Design & construction of a low-cost storage system for fruits and vegetables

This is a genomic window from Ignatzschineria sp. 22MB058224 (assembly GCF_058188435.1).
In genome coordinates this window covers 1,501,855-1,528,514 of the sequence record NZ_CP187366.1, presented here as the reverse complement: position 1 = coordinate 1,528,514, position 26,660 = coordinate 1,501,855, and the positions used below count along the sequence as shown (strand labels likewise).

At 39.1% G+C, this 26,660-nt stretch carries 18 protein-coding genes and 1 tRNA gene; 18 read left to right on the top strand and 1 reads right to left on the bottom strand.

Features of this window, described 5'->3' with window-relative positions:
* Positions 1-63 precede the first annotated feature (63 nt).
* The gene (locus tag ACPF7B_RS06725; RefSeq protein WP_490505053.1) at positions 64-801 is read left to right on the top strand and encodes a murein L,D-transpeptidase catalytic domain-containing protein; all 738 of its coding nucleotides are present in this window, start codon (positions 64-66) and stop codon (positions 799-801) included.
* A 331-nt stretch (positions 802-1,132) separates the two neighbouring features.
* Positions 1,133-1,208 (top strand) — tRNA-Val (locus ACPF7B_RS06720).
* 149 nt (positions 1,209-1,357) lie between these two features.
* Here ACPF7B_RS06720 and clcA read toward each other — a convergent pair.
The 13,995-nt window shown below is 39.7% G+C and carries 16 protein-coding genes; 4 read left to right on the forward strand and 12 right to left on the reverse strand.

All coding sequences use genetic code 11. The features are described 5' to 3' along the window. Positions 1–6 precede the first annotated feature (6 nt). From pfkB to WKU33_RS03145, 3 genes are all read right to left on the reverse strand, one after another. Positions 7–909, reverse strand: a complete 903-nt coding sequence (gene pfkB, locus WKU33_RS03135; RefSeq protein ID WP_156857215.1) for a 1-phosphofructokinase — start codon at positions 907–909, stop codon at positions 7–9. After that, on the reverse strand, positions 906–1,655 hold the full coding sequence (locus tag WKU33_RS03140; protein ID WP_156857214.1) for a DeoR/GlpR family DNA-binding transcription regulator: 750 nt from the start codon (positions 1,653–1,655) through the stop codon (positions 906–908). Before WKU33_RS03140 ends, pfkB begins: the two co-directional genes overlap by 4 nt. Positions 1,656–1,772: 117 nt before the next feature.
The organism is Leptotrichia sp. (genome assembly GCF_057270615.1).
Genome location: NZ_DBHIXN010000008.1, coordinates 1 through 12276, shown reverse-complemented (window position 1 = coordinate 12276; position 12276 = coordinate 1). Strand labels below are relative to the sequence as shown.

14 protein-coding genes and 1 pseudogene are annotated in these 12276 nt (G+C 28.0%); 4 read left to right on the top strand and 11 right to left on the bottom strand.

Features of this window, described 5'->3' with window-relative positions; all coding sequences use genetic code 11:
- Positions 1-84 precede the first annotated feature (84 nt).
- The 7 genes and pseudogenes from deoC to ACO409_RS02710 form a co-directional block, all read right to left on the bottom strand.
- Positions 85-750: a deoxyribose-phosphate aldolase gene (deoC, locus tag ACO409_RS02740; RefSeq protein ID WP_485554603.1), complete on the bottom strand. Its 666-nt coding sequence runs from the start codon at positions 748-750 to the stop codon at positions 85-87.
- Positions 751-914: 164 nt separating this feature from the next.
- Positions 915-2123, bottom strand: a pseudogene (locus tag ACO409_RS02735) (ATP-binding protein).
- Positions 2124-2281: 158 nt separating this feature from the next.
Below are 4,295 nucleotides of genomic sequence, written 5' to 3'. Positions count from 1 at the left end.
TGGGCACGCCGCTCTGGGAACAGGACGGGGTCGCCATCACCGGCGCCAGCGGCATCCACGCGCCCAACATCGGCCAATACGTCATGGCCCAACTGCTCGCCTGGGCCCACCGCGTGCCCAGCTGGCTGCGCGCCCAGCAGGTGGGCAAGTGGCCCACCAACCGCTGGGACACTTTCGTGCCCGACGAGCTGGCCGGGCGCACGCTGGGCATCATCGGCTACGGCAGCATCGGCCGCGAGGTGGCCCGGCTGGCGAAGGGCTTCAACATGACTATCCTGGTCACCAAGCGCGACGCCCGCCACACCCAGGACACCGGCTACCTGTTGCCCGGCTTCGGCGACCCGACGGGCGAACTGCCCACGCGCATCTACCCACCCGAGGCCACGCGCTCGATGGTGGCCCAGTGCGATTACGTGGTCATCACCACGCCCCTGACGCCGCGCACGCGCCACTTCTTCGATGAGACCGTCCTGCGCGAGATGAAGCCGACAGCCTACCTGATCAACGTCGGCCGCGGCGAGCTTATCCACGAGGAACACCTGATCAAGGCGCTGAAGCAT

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Horticultural produce begins deteriorating when separated from its source of water which is the plant. This calls therefore for increased means of handling at different stages before consumption. In Uganda today, some efforts have been put into consideration through development of coldrooms by people like eco-life Uganda. However, less efforts have been put into the local markets to aid in the storage and display of the produce. This has led to adoption of loss effects where the vendors sell the produce at a lower price just to survive. This project aimed at designing, constructing and testing a low-cost storage system for fruit and vegetable vendors within Uganda. The main goal was to increase shelf-lives of produce in markets and hence more sales resulting into higher profits. The system was designed to hold a capacity of 50kg, however at the end of the construction it would hold about 30kg. It works on the principle of vapor- compression with a manual temperature regulator which aids in modulating the space temperature of the space. The storage system is made from galvanized steel so as to reduce on the rate of rusting. The insulator material used was Styrofoam which is so cheap and locally available since it is regarded as waste by most people. The system has an air inlet between the display door and window so to minimize odor in the system when power is off. This air gap also minimizes compressor work compared to the available fruit and vegetable display systems. The system has a glass door and window to aid viewing of what is inside the system. The system’s source of power is hydro-electricity however solar energy can also be incorporated onto it. The system was tested for a period of 12 days and it was running for 7-9 hours a day. From the tests, it was observed that the shelf-life of the Sukuma wiki was increased by 2 days when stored between 11.6-13.70C. This was in comparison to the storage of the Sukuma wiki under ambient conditions. The Sukuma wiki stored in the system started to change color in the system on day 5. When put out of the system it completely changed color after 3 days. The shelf-life of the tomatoes was increased from 5 days to 10 days when stored between 14.7- 15.70C. This was because from observation, the tomatoes stored in ambient conditions started to rot at day 3 and they were completely spoilt on day 5. For the tomatoes stored in the system, they stayed firm even on day 10. When placed out of the storage system, they stayed firm for an extra 2 days before they started to deteriorate. The tests show that storing of fruits and vegetables at the required temperatures is essential as it increases shelf-life and therefore the vendors are able to sell more and thus earning more profit. The economic analysis shows that 42.31% profit of tomatoes is lost due to poor means of storage hence validating the need for improved storage systems with in the markets. This therefore calls for more research and need to develop better systems out of cheap material to curb the problem.